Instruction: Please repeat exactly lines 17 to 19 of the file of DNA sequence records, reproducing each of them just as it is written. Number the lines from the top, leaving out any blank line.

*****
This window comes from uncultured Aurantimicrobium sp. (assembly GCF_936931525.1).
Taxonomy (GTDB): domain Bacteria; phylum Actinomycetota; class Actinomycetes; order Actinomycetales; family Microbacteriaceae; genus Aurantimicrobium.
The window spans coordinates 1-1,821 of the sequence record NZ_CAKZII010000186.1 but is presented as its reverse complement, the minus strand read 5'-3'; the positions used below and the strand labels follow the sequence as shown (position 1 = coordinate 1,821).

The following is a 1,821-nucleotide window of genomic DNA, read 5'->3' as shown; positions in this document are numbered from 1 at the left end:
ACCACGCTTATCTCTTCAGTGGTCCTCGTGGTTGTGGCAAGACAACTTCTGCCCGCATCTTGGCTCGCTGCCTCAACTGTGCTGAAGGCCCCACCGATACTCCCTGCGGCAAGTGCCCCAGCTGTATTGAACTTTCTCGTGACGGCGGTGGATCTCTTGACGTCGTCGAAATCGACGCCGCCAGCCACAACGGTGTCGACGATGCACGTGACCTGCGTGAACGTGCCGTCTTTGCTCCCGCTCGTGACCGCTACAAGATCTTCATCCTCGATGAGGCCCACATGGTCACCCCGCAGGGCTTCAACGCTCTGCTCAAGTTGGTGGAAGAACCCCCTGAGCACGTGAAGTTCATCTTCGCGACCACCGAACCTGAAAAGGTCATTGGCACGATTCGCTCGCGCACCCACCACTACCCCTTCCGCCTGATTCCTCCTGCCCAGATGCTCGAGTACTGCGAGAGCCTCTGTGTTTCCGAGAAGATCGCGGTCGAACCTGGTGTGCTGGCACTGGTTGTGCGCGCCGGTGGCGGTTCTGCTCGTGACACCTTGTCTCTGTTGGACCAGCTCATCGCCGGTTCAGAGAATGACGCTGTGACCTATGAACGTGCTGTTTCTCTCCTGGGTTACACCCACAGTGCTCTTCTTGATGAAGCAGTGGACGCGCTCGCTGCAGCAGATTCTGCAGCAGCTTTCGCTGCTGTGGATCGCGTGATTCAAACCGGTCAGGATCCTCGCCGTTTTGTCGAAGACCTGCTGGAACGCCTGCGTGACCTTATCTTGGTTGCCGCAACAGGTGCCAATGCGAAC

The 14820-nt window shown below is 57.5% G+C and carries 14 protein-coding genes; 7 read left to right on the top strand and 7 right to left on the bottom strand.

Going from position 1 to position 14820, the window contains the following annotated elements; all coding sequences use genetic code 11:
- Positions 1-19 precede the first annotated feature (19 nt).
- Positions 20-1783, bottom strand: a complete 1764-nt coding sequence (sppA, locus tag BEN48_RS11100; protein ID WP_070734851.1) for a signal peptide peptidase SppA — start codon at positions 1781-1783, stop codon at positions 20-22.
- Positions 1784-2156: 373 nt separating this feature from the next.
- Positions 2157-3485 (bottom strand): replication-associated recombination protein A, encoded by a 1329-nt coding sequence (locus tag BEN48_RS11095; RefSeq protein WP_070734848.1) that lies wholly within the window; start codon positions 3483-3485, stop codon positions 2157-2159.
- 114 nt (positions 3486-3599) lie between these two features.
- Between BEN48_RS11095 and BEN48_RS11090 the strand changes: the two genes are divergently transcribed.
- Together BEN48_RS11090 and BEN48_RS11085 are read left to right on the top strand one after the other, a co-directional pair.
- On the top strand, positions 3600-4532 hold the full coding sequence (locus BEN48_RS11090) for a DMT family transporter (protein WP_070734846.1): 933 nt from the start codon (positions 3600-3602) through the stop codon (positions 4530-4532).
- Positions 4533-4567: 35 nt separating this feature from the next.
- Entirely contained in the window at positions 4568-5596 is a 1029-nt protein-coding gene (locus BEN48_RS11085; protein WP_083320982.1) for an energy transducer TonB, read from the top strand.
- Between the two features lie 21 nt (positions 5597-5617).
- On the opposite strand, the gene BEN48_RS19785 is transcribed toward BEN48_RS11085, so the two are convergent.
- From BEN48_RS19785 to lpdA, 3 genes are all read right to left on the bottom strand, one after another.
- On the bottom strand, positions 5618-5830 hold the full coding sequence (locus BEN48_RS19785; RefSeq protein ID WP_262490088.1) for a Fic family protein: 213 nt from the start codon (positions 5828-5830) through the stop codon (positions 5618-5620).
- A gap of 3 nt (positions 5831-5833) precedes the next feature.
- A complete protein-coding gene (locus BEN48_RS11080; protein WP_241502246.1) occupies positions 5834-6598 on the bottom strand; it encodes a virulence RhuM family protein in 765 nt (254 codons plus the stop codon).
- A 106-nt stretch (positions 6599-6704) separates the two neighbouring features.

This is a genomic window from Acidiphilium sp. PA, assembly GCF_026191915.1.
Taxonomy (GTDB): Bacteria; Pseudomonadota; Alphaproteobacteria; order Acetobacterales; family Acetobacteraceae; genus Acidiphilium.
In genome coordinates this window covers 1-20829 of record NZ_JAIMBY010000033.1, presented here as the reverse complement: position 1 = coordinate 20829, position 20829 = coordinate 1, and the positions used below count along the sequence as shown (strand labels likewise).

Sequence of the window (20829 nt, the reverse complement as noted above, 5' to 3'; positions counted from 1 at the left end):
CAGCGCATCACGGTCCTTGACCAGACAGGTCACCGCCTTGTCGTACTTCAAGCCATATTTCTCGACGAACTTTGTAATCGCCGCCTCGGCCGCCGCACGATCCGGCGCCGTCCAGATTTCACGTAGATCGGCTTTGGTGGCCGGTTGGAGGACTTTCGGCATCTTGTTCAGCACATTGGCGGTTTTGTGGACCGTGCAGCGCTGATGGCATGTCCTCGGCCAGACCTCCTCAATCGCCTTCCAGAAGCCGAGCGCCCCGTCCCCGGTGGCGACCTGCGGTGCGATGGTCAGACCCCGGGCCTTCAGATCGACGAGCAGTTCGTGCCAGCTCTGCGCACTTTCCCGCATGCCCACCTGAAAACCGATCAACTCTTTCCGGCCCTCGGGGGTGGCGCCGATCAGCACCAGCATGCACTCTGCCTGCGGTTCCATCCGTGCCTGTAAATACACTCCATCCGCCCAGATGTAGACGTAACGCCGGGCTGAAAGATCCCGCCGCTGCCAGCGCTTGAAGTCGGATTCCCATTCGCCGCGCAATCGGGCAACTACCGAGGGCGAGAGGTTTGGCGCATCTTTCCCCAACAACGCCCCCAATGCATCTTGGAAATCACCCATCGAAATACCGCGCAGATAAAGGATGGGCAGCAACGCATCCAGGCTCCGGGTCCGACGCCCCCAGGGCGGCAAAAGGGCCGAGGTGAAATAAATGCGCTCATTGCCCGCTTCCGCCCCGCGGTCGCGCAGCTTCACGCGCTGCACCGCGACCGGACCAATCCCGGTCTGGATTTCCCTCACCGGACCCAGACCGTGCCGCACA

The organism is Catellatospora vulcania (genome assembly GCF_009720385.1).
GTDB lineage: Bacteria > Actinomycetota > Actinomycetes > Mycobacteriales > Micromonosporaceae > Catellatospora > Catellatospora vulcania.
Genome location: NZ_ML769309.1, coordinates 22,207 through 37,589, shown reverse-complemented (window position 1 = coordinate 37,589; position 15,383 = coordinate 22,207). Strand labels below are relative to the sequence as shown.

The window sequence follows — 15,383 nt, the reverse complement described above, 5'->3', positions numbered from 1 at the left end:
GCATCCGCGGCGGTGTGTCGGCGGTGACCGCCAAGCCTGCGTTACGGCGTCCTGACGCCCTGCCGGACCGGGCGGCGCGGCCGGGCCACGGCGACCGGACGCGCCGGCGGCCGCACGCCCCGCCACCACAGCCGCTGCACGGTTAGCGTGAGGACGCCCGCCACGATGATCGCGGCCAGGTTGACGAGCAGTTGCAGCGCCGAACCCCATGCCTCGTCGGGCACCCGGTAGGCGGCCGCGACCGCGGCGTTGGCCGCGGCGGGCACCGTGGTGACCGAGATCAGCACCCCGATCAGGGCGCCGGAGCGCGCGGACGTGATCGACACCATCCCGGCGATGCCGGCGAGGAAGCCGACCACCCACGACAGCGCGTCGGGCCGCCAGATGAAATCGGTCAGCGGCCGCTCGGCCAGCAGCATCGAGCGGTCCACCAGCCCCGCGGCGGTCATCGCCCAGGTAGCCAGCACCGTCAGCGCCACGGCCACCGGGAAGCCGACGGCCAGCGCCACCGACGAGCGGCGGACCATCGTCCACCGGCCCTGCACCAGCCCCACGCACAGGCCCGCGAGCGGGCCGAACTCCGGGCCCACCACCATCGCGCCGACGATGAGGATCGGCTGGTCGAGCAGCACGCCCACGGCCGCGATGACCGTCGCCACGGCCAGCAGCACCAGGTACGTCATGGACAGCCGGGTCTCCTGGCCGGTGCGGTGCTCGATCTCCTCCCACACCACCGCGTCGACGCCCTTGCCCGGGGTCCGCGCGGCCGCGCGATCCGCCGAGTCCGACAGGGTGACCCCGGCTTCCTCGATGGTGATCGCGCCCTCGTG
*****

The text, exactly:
- Entirely contained in the window at positions 4568-5596 is a 1029-nt protein-coding gene (locus BEN48_RS11085; protein WP_083320982.1) for an energy transducer TonB, read from the top strand.
- Between the two features lie 21 nt (positions 5597-5617).
- On the opposite strand, the gene BEN48_RS19785 is transcribed toward BEN48_RS11085, so the two are convergent.